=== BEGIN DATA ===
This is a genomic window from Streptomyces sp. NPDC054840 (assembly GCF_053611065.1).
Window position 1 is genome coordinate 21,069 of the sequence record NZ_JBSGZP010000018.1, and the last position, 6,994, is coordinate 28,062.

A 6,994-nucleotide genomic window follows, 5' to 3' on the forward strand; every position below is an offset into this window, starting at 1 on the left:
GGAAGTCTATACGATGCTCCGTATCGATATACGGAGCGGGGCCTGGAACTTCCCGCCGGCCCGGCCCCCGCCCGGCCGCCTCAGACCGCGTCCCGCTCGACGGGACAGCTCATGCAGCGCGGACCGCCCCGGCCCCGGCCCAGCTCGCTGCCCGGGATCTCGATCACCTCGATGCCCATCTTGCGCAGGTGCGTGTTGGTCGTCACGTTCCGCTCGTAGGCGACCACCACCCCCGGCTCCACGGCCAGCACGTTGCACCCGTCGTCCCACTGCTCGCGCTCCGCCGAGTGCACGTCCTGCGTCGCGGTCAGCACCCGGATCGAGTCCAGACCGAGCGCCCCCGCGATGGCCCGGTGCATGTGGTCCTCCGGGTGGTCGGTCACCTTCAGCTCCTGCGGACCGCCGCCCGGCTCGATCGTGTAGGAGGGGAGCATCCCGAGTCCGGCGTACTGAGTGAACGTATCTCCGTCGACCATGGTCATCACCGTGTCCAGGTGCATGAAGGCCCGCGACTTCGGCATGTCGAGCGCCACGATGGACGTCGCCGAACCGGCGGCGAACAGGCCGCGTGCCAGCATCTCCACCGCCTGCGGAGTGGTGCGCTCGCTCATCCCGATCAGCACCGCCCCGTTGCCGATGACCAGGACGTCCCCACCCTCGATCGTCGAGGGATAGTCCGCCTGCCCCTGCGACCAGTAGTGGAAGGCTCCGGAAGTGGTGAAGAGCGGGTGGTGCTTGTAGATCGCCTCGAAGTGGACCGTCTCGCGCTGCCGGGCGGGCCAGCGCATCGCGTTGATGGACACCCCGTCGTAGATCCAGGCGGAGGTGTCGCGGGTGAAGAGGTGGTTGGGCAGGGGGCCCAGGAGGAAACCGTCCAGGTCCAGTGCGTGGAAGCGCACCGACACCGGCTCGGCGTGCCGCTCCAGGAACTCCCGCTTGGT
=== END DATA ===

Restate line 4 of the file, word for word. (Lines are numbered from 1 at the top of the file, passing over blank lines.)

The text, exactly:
GGAAGTCTATACGATGCTCCGTATCGATATACGGAGCGGGGCCTGGAACTTCCCGCCGGCCCGGCCCCCGCCCGGCCGCCTCAGACCGCGTCCCGCTCGACGGGACAGCTCATGCAGCGCGGACCGCCCCGGCCCCGGCCCAGCTCGCTGCCCGGGATCTCGATCACCTCGATGCCCATCTTGCGCAGGTGCGTGTTGGTCGTCACGTTCCGCTCGTAGGCGACCACCACCCCCGGCTCCACGGCCAGCACGTTGCACCCGTCGTCCCACTGCTCGCGCTCCGCCGAGTGCACGTCCTGCGTCGCGGTCAGCACCCGGATCGAGTCCAGACCGAGCGCCCCCGCGATGGCCCGGTGCATGTGGTCCTCCGGGTGGTCGGTCACCTTCAGCTCCTGCGGACCGCCGCCCGGCTCGATCGTGTAGGAGGGGAGCATCCCGAGTCCGGCGTACTGAGTGAACGTATCTCCGTCGACCATGGTCATCACCGTGTCCAGGTGCATGAAGGCCCGCGACTTCGGCATGTCGAGCGCCACGATGGACGTCGCCGAACCGGCGGCGAACAGGCCGCGTGCCAGCATCTCCACCGCCTGCGGAGTGGTGCGCTCGCTCATCCCGATCAGCACCGCCCCGTTGCCGATGACCAGGACGTCCCCACCCTCGATCGTCGAGGGATAGTCCGCCTGCCCCTGCGACCAGTAGTGGAAGGCTCCGGAAGTGGTGAAGAGCGGGTGGTGCTTGTAGATCGCCTCGAAGTGGACCGTCTCGCGCTGCCGGGCGGGCCAGCGCATCGCGTTGATGGACACCCCGTCGTAGATCCAGGCGGAGGTGTCGCGGGTGAAGAGGTGGTTGGGCAGGGGGCCCAGGAGGAAACCGTCCAGGTCCAGTGCGTGGAAGCGCACCGACACCGGCTCGGCGTGCCGCTCCAGGAACTCCCGCTTGGT